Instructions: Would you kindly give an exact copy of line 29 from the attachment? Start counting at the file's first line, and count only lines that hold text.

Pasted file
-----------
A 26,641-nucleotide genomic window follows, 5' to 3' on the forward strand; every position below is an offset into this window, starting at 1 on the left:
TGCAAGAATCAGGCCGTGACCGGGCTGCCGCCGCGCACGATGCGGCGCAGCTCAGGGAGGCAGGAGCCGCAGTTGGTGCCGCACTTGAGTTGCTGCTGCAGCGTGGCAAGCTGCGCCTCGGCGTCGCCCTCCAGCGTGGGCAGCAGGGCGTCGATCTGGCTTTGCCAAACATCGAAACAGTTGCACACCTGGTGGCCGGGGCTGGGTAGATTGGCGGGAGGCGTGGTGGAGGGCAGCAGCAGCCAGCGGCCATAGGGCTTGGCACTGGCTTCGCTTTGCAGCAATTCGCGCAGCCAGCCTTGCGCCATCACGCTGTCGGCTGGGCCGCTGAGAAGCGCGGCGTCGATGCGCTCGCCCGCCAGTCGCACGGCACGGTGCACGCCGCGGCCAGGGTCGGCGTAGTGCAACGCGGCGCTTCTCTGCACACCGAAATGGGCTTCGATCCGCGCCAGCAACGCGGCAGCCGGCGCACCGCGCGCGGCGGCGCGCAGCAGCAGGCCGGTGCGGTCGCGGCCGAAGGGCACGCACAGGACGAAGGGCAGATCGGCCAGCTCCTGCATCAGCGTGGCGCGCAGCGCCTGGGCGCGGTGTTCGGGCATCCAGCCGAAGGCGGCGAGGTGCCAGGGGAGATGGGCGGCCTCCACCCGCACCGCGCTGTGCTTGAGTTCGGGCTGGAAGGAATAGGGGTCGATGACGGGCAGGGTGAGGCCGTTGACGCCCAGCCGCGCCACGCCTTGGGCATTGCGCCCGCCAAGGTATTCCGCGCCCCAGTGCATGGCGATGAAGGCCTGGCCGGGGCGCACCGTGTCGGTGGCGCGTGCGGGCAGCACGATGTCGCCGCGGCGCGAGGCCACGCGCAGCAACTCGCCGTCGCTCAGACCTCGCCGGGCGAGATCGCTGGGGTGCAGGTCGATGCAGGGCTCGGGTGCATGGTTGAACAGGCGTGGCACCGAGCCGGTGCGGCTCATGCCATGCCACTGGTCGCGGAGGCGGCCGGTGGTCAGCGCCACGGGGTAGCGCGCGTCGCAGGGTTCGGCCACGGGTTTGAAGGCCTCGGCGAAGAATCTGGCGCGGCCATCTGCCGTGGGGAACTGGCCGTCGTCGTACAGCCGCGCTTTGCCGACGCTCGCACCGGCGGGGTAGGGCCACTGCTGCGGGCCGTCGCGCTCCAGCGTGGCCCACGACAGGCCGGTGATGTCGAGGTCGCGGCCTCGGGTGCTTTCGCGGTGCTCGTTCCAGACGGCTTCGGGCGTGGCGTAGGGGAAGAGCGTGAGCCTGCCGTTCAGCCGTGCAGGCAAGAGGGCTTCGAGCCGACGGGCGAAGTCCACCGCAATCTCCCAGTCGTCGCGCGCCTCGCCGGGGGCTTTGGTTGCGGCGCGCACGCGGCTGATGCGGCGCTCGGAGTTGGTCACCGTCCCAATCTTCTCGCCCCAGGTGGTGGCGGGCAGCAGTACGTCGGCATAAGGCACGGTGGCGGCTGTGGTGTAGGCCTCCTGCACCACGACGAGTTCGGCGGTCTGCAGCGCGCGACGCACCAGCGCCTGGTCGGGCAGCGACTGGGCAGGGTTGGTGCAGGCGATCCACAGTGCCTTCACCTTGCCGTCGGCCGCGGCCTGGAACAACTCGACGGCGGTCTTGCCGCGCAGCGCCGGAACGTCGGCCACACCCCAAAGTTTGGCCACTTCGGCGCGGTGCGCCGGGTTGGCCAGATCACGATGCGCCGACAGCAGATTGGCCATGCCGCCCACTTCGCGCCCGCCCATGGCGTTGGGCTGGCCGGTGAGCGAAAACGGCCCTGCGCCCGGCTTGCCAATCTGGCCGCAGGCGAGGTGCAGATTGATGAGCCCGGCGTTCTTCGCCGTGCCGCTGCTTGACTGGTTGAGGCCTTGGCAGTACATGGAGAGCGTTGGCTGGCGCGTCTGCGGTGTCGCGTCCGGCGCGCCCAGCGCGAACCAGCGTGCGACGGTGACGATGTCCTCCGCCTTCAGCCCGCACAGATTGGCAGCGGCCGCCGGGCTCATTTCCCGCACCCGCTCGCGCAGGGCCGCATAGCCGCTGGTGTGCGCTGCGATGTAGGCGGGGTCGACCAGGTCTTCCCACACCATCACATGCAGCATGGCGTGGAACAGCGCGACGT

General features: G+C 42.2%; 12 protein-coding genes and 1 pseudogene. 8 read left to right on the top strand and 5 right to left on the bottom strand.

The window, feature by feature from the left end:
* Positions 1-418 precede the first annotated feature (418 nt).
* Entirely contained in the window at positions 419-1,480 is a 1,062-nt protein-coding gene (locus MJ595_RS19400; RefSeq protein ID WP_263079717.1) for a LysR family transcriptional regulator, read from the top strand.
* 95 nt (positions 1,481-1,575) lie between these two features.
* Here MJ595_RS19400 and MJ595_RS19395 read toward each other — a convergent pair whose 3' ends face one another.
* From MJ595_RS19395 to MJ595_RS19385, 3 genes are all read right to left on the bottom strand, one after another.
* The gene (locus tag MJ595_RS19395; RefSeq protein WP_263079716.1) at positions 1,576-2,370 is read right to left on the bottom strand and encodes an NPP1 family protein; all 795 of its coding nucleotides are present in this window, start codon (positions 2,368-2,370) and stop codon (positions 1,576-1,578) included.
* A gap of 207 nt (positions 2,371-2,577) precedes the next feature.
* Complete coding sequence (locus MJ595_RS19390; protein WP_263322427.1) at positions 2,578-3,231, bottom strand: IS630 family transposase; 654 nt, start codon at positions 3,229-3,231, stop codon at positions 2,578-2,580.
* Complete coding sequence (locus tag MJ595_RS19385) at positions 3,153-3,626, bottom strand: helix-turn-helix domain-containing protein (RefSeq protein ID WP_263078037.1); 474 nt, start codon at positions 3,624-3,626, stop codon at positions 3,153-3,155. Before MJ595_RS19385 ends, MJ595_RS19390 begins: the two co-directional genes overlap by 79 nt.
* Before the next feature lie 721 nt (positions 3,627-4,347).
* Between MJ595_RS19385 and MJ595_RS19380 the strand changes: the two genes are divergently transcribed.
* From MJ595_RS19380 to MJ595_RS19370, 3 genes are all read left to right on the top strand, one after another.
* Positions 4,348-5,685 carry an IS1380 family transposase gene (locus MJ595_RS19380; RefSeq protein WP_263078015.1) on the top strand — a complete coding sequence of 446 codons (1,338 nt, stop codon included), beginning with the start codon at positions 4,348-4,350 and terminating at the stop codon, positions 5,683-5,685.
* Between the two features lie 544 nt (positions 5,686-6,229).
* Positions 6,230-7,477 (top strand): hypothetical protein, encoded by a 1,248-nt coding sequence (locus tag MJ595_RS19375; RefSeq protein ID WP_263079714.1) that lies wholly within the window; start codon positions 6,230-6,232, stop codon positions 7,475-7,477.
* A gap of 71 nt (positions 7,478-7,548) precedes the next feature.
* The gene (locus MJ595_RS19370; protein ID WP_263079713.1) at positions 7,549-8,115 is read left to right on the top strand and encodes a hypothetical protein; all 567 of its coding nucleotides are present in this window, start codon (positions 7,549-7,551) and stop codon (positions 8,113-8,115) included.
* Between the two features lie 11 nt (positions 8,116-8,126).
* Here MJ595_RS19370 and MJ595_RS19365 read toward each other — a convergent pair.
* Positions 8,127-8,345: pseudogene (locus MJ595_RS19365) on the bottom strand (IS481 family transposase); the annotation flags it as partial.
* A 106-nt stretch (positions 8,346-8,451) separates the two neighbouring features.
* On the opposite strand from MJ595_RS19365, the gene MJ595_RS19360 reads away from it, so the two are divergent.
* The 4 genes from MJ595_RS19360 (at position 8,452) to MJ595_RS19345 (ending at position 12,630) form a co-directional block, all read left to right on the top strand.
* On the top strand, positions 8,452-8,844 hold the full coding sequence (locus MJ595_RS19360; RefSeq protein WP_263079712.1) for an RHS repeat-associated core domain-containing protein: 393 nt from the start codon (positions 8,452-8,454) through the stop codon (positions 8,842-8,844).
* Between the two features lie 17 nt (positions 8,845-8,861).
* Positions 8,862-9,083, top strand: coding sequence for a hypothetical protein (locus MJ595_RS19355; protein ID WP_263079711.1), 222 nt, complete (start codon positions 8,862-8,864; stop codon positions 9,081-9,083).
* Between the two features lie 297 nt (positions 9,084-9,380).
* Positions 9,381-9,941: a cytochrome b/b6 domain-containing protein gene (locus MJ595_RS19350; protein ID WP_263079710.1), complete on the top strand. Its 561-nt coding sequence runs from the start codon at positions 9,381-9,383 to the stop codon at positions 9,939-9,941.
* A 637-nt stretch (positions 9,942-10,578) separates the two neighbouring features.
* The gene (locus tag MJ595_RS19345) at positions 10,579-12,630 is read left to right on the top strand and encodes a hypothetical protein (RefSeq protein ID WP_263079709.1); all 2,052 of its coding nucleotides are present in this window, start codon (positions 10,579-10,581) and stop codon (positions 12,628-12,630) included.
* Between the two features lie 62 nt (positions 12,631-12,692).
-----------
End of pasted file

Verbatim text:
* Between the two features lie 17 nt (positions 8,845-8,861).